Newspaper of Burlington Free Press, January 18, 1839, Page 2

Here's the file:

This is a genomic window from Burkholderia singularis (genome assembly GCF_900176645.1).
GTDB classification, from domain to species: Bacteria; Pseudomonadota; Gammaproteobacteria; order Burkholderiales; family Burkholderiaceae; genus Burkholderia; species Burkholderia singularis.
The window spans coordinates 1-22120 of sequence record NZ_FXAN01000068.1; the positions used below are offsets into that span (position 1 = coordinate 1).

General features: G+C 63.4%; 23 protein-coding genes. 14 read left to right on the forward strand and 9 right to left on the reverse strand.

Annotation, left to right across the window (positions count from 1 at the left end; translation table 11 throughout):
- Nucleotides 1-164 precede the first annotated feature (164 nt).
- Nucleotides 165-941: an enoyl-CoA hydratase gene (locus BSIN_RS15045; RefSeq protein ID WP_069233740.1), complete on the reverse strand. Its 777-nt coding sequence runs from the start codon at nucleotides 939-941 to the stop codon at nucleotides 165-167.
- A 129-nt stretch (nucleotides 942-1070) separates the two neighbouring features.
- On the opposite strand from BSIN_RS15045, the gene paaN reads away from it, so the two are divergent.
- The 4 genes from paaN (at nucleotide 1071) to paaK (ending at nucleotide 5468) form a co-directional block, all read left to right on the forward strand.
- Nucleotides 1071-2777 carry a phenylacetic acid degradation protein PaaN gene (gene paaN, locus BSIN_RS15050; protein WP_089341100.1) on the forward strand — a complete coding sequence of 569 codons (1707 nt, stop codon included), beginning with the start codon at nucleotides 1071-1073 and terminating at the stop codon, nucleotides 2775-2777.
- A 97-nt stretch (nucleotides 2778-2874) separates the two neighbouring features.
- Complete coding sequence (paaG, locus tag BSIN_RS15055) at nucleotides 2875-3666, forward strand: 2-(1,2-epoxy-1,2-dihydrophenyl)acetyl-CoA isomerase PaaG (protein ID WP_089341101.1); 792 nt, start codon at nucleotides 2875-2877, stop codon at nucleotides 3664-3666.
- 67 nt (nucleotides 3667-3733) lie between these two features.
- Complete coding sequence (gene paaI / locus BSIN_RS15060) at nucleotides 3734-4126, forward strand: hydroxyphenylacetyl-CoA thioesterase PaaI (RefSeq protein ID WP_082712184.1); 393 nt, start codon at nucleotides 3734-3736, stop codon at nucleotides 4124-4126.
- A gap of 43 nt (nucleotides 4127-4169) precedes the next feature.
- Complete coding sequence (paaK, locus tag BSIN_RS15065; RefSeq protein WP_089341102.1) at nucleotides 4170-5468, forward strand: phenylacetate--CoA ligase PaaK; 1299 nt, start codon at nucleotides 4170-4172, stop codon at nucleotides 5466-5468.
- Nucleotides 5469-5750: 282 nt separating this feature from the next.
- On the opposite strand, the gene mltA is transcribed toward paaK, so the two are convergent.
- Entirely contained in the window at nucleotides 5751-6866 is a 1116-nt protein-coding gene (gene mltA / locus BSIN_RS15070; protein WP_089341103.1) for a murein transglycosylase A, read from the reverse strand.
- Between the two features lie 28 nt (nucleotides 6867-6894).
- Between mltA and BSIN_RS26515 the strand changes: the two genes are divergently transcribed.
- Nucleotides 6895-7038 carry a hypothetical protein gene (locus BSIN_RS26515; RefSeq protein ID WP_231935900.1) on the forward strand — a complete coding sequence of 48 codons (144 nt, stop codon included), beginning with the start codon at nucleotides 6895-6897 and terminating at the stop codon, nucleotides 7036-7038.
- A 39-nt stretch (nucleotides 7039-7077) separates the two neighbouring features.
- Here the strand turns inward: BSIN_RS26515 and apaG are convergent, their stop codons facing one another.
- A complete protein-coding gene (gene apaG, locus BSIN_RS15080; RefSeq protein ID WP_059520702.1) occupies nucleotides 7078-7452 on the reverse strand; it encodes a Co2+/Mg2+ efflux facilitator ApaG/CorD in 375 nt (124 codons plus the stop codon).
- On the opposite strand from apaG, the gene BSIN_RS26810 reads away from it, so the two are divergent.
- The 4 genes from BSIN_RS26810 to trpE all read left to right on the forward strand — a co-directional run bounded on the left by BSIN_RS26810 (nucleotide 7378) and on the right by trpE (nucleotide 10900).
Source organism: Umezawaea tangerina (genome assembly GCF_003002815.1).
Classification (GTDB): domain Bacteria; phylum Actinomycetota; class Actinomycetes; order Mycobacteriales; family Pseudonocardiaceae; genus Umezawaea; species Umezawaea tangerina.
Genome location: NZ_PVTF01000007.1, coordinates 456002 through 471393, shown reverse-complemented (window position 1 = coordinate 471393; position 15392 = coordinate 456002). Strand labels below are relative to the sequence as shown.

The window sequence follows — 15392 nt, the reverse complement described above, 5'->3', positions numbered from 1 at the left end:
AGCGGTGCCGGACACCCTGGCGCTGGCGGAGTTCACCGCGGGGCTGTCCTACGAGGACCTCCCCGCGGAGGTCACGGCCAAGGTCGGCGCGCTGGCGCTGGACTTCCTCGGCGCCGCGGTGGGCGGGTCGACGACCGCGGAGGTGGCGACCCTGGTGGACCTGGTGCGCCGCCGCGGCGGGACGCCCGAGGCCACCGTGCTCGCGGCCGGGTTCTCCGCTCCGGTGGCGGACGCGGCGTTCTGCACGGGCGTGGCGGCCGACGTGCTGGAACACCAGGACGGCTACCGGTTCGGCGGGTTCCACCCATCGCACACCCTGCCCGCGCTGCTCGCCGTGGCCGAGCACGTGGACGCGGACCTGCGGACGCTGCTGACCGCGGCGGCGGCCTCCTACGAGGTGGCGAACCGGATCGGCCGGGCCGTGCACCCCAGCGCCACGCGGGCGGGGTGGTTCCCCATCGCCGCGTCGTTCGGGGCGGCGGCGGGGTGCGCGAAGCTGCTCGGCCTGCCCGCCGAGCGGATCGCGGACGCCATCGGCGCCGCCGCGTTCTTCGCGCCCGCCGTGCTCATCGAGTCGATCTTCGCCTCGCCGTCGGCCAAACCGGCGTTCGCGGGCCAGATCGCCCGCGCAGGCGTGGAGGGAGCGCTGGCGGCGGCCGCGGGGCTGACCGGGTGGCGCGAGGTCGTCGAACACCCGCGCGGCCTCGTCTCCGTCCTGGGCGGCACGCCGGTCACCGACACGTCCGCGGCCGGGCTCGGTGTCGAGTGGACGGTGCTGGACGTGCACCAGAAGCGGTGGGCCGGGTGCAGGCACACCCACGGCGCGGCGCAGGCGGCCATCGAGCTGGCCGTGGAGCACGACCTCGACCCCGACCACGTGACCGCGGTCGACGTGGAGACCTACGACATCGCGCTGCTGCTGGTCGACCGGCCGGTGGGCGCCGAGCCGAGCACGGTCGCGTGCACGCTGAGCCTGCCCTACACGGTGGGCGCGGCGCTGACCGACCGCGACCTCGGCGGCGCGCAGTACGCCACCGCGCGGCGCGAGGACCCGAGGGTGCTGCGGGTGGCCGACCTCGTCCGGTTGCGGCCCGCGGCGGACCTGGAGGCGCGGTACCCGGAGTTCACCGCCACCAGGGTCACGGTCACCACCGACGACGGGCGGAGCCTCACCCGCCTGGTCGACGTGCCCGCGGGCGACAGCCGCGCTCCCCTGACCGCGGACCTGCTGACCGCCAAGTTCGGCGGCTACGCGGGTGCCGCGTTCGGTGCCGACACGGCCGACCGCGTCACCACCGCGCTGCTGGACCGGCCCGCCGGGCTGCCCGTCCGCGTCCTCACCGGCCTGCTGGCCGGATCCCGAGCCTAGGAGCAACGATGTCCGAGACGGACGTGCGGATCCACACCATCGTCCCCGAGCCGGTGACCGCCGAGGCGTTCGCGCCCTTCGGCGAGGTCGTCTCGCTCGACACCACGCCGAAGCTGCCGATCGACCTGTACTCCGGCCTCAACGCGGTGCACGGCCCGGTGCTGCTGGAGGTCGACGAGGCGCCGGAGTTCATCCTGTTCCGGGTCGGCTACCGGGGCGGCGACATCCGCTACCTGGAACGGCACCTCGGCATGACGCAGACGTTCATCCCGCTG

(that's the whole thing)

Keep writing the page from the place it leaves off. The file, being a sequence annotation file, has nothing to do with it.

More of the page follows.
Newspaper of Burlington Free Press dated January 18, 1839 Page 2